A judge has condemned the waste of £30,000 of taxpayers' money in a failed attempt to prosecute two women who were accused of stealing £1.84-worth of chicken.

Verity Bredbury, aged 28, and Cassandra O'Connell, aged 25, were accused of shoplifting a pack of chicken thighs from Morrisons super-market, in Bredbury, Greater Manchester, where they worked at the time.

The pair, who have always denied the meat they were seen eating in their work canteen was stolen, appeared in court numerous times during a ten-month period.

After they elected to be tried by jury, their first trial was abandoned after one day and the second lasted three days thanks to two days of legal arguments.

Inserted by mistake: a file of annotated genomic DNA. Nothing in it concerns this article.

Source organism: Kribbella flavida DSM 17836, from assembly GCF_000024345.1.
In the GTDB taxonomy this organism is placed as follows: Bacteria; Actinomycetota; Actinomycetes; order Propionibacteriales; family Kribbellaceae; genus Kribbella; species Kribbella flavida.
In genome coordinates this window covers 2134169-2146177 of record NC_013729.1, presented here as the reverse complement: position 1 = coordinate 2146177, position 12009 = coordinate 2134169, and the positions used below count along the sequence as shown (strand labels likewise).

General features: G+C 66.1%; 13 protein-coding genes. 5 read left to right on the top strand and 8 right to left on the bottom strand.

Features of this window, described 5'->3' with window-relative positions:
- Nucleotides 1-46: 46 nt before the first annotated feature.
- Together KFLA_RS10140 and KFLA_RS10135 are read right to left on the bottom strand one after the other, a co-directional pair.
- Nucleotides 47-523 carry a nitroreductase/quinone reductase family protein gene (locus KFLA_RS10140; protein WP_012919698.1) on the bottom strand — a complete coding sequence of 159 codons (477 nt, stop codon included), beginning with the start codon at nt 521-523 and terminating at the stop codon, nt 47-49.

Judge Mushtaq Khokhar said it costs £5,000 to £8,000 a day for a Crown Court trial before a judge. The process culminated at Manchester's Minshull Street Crown Court yesterday after Mr Khokhar instructed the jury to find the women not guilty.

Yesterday, the Crown Prosecution Service hit back at the criticism from the judge, saying the defence was responsible for hiking the cost of the case by pushing it up to Crown.

A spokeswoman said: "If we believe there is sufficient evidence to proceed with a case, we will not drop that case purely because the defence requests for it to go to Crown Court - otherwise the court system could clearly be open to abuse.

"We appreciate that the value of the items involved was relatively small - but this is true of most cases of theft from an employer, and indeed of ordinary shoplifting cases.

"This alone would not be a reason for us to abandon the case."

She added that a CPS lawyer and an independent barrister reviewed the case throughout the legal process and always believed there was enough evidence to prosecute the women.

She said the defendants could have argued there was no case to answer at an earlier stage.